Small-scale electricity generation using cow manure microbial fuel cells



O'Toole, Cairan

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University of Guelph


Humanity is in the midst of a fossil fuel dependency that may leave it unable to adequately respond to future energy needs. As the number of inhabitants on earth increases, it is vital to find methods of energy generation coupled with organic waste utilization that are sustainable. This thesis is an investigation of manure microbial fuel cell (MFC) technology. Manure MFCs offer an additional opportunity to gain value with little reduction in the manure's soil building value, while concurrently reducing the manure's pollution potential. A variety of factors affecting power generation were investigated including ionic strength, temperature, suitable electrodes, and substrate consistency, all of which impact internal resistance. A scaleable MFC model was constructed based on knowledge gleaned from the pilot stage and was able to generated power densities as high as 5.46 mW/m2 with peak power of 85 W. MFCs can be utilised to trickle charge ultracapacitors for battery operated applications.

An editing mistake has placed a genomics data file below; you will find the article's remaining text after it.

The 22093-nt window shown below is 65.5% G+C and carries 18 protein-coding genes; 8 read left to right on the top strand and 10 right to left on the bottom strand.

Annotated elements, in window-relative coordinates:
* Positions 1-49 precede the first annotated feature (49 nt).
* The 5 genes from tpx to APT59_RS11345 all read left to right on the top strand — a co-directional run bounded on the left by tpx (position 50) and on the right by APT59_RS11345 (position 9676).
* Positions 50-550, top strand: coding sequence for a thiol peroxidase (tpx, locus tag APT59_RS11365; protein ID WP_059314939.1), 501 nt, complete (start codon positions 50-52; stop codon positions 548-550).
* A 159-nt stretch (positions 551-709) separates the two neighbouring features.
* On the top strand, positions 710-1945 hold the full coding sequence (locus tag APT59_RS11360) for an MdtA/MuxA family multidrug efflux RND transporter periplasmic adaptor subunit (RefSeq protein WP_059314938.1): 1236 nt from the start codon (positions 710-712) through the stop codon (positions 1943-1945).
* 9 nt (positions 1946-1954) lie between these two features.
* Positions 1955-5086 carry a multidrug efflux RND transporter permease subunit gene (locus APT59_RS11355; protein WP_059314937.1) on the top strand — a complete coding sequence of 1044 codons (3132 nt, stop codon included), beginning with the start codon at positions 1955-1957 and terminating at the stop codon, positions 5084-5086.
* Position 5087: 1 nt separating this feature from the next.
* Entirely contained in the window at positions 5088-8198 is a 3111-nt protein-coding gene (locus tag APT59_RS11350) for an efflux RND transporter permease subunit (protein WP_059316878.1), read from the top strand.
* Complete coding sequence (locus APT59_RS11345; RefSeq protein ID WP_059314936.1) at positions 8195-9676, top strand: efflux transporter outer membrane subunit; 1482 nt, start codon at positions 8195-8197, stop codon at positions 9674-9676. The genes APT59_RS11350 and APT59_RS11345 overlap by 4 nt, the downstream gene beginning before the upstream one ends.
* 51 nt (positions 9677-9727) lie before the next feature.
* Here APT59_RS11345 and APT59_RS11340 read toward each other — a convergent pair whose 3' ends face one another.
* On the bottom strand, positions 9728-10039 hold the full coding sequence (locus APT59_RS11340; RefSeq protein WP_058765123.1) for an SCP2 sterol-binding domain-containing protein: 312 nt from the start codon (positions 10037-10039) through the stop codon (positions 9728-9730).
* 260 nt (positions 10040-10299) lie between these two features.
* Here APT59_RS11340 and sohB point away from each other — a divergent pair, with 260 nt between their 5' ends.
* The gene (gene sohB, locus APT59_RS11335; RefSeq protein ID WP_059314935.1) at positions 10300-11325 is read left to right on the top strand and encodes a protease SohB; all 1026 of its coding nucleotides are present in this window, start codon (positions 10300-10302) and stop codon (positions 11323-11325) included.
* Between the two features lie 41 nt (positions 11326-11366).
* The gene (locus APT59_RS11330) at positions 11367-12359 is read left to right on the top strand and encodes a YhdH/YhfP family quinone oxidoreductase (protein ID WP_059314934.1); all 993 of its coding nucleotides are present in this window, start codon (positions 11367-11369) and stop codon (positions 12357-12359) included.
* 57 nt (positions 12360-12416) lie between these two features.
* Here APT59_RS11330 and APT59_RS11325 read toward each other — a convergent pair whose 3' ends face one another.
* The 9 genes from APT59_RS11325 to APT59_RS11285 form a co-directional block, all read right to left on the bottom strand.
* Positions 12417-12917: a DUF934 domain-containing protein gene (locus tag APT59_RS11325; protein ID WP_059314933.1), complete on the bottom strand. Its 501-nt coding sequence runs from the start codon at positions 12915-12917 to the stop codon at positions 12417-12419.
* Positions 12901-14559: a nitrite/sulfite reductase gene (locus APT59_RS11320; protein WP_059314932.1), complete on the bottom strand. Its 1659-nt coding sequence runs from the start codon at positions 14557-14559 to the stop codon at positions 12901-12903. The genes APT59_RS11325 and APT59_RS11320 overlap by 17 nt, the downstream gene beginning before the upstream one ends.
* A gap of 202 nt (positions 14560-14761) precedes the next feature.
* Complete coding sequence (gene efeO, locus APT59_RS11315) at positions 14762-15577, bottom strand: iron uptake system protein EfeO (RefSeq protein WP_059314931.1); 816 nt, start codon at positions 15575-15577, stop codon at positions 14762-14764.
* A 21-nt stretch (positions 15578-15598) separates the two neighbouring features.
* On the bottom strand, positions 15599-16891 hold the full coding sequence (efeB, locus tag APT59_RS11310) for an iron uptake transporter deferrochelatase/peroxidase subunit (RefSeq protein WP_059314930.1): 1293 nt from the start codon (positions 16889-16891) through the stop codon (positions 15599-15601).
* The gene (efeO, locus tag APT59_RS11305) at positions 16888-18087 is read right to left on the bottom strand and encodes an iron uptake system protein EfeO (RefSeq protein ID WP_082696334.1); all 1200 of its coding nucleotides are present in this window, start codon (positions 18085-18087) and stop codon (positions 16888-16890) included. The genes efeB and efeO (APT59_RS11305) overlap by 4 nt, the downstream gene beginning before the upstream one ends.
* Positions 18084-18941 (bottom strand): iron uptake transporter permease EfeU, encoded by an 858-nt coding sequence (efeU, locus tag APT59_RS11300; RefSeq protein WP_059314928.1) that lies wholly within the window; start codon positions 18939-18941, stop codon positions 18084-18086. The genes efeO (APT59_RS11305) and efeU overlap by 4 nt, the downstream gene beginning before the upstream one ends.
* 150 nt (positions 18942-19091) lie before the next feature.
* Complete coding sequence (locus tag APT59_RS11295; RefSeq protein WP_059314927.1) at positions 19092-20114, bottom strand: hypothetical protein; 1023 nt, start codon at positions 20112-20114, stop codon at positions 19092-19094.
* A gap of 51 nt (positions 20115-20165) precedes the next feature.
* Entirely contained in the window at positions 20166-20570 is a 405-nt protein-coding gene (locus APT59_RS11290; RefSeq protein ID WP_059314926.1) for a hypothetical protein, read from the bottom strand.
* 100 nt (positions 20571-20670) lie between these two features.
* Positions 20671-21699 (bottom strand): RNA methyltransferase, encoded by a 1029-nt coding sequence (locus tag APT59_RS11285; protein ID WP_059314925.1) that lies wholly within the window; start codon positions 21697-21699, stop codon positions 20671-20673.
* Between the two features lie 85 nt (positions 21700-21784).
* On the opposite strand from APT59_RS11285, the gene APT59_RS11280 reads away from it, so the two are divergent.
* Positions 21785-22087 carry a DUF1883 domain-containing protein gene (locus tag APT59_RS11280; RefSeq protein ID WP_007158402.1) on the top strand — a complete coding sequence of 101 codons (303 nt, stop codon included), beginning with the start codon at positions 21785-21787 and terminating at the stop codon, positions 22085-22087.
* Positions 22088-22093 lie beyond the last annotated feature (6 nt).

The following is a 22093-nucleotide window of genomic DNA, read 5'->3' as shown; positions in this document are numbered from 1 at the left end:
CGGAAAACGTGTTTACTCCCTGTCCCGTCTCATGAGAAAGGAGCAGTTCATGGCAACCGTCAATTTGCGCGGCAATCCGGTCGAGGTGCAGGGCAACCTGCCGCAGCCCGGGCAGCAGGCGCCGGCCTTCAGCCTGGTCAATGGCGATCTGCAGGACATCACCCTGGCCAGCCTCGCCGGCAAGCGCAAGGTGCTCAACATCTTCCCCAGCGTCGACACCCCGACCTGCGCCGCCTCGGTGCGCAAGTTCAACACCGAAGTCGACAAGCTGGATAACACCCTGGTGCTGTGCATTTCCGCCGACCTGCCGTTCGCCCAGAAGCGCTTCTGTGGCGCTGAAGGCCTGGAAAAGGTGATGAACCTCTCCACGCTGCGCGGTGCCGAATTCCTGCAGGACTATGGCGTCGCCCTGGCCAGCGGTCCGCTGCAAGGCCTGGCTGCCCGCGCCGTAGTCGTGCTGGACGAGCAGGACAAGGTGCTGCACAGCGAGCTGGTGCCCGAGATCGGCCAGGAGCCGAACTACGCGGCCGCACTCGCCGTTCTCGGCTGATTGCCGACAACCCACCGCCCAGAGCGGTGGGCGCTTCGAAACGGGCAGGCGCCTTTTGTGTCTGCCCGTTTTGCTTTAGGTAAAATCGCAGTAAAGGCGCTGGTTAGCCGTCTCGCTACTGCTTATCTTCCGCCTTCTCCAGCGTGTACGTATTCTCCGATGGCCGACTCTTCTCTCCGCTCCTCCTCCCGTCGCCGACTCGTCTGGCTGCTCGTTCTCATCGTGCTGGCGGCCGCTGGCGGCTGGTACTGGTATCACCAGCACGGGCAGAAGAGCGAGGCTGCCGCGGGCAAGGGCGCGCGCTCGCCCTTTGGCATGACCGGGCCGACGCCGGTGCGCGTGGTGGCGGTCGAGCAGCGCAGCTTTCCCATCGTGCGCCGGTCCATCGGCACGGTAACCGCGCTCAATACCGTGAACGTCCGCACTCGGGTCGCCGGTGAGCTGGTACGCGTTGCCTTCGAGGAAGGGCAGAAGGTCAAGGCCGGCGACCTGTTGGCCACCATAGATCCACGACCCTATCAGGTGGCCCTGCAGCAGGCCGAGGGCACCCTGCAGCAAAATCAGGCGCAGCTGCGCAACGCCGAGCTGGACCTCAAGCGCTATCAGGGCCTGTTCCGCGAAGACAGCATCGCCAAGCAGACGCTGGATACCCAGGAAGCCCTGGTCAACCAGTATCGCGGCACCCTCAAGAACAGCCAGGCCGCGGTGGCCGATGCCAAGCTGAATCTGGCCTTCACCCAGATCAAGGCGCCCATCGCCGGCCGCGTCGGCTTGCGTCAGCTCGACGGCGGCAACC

cow manure, microbial fuel cells, electricity generation, small-scale, power generation